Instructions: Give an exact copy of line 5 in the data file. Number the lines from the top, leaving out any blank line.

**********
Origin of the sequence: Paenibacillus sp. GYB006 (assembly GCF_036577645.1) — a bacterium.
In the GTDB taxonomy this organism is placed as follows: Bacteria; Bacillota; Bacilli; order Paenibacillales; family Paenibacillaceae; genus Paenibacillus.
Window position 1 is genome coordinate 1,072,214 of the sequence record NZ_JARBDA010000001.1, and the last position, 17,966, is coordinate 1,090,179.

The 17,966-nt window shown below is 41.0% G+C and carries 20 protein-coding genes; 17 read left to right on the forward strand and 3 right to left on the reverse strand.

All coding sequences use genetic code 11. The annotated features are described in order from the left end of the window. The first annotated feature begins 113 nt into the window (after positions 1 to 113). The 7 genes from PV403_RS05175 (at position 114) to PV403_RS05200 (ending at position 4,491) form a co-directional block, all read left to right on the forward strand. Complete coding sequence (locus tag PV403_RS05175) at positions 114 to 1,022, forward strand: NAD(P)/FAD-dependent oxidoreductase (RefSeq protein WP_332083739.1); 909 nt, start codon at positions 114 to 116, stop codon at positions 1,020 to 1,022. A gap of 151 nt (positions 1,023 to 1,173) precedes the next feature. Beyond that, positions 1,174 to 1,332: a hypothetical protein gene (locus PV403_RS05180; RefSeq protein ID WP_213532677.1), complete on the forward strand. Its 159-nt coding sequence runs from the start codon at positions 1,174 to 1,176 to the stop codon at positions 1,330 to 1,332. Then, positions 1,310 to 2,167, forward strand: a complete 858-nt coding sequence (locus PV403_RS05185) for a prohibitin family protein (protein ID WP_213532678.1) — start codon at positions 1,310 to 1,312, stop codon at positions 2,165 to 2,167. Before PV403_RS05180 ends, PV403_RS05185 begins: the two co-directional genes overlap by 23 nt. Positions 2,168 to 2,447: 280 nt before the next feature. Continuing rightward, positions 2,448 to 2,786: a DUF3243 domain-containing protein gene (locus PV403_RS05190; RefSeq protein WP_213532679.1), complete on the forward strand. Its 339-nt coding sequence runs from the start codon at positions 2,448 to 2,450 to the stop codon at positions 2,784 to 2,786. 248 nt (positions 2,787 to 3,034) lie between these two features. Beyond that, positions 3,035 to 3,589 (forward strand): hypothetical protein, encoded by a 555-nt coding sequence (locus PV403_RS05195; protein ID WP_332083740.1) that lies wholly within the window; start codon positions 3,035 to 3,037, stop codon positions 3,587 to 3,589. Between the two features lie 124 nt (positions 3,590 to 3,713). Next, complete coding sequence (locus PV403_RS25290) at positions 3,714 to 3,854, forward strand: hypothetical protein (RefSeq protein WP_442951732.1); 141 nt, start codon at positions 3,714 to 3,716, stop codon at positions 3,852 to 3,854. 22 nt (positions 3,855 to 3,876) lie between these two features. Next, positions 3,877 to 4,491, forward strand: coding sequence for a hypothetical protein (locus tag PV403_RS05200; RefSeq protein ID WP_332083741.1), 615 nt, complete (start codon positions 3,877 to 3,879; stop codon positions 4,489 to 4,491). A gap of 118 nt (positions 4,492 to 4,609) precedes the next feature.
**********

All coding sequences use genetic code 11. The annotated features are described in order from the left end of the window. The first annotated feature begins 113 nt into the window (after positions 1 to 113). The 7 genes from PV403_RS05175 (at position 114) to PV403_RS05200 (ending at position 4,491) form a co-directional block, all read left to right on the forward strand. Complete coding sequence (locus tag PV403_RS05175) at positions 114 to 1,022, forward strand: NAD(P)/FAD-dependent oxidoreductase (RefSeq protein WP_332083739.1); 909 nt, start codon at positions 114 to 116, stop codon at positions 1,020 to 1,022. A gap of 151 nt (positions 1,023 to 1,173) precedes the next feature. Beyond that, positions 1,174 to 1,332: a hypothetical protein gene (locus PV403_RS05180; RefSeq protein ID WP_213532677.1), complete on the forward strand. Its 159-nt coding sequence runs from the start codon at positions 1,174 to 1,176 to the stop codon at positions 1,330 to 1,332. Then, positions 1,310 to 2,167, forward strand: a complete 858-nt coding sequence (locus PV403_RS05185) for a prohibitin family protein (protein ID WP_213532678.1) — start codon at positions 1,310 to 1,312, stop codon at positions 2,165 to 2,167. Before PV403_RS05180 ends, PV403_RS05185 begins: the two co-directional genes overlap by 23 nt. Positions 2,168 to 2,447: 280 nt before the next feature. Continuing rightward, positions 2,448 to 2,786: a DUF3243 domain-containing protein gene (locus PV403_RS05190; RefSeq protein WP_213532679.1), complete on the forward strand. Its 339-nt coding sequence runs from the start codon at positions 2,448 to 2,450 to the stop codon at positions 2,784 to 2,786. 248 nt (positions 2,787 to 3,034) lie between these two features. Beyond that, positions 3,035 to 3,589 (forward strand): hypothetical protein, encoded by a 555-nt coding sequence (locus PV403_RS05195; protein ID WP_332083740.1) that lies wholly within the window; start codon positions 3,035 to 3,037, stop codon positions 3,587 to 3,589. Between the two features lie 124 nt (positions 3,590 to 3,713). Next, complete coding sequence (locus PV403_RS25290) at positions 3,714 to 3,854, forward strand: hypothetical protein (RefSeq protein WP_442951732.1); 141 nt, start codon at positions 3,714 to 3,716, stop codon at positions 3,852 to 3,854. 22 nt (positions 3,855 to 3,876) lie between these two features. Next, positions 3,877 to 4,491, forward strand: coding sequence for a hypothetical protein (locus tag PV403_RS05200; RefSeq protein ID WP_332083741.1), 615 nt, complete (start codon positions 3,877 to 3,879; stop codon positions 4,489 to 4,491). A gap of 118 nt (positions 4,492 to 4,609) precedes the next feature.